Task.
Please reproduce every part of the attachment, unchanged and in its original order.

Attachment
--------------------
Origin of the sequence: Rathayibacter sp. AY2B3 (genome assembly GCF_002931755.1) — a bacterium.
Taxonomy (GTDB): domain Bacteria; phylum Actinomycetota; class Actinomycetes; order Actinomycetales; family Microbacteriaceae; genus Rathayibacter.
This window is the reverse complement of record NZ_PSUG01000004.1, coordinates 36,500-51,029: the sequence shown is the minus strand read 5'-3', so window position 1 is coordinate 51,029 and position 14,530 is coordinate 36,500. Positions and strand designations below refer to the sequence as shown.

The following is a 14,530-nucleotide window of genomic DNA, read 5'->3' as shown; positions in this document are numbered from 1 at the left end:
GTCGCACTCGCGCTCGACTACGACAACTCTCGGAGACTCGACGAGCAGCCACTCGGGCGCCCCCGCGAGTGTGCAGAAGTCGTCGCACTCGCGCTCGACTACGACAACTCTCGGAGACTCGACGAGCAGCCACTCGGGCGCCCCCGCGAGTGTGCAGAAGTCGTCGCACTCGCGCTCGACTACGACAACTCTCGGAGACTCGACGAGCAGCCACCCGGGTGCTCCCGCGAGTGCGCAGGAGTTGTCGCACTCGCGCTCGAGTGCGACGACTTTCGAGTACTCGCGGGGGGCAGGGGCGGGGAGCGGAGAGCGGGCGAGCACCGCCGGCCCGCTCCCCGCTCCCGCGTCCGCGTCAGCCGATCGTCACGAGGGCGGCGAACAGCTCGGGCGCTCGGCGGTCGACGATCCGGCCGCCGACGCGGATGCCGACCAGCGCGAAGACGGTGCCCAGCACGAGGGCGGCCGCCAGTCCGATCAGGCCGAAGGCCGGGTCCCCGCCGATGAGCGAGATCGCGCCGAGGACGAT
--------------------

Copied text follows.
Origin of the sequence: Rathayibacter sp. AY2B3 (genome assembly GCF_002931755.1) — a bacterium.
Taxonomy (GTDB): domain Bacteria; phylum Actinomycetota; class Actinomycetes; order Actinomycetales; family Microbacteriaceae; genus Rathayibacter.
This window is the reverse complement of record NZ_PSUG01000004.1, coordinates 36,500-51,029: the sequence shown is the minus strand read 5'-3', so window position 1 is coordinate 51,029 and position 14,530 is coordinate 36,500. Positions and strand designations below refer to the sequence as shown.

The following is a 14,530-nucleotide window of genomic DNA, read 5'->3' as shown; positions in this document are numbered from 1 at the left end:
GTCGCACTCGCGCTCGACTACGACAACTCTCGGAGACTCGACGAGCAGCCACTCGGGCGCCCCCGCGAGTGTGCAGAAGTCGTCGCACTCGCGCTCGACTACGACAACTCTCGGAGACTCGACGAGCAGCCACTCGGGCGCCCCCGCGAGTGTGCAGAAGTCGTCGCACTCGCGCTCGACTACGACAACTCTCGGAGACTCGACGAGCAGCCACCCGGGTGCTCCCGCGAGTGCGCAGGAGTTGTCGCACTCGCGCTCGAGTGCGACGACTTTCGAGTACTCGCGGGGGGCAGGGGCGGGGAGCGGAGAGCGGGCGAGCACCGCCGGCCCGCTCCCCGCTCCCGCGTCCGCGTCAGCCGATCGTCACGAGGGCGGCGAACAGCTCGGGCGCTCGGCGGTCGACGATCCGGCCGCCGACGCGGATGCCGACCAGCGCGAAGACGGTGCCCAGCACGAGGGCGGCCGCCAGTCCGATCAGGCCGAAGGCCGGGTCCCCGCCGATGAGCGAGATCGCGCCGAGGACGAT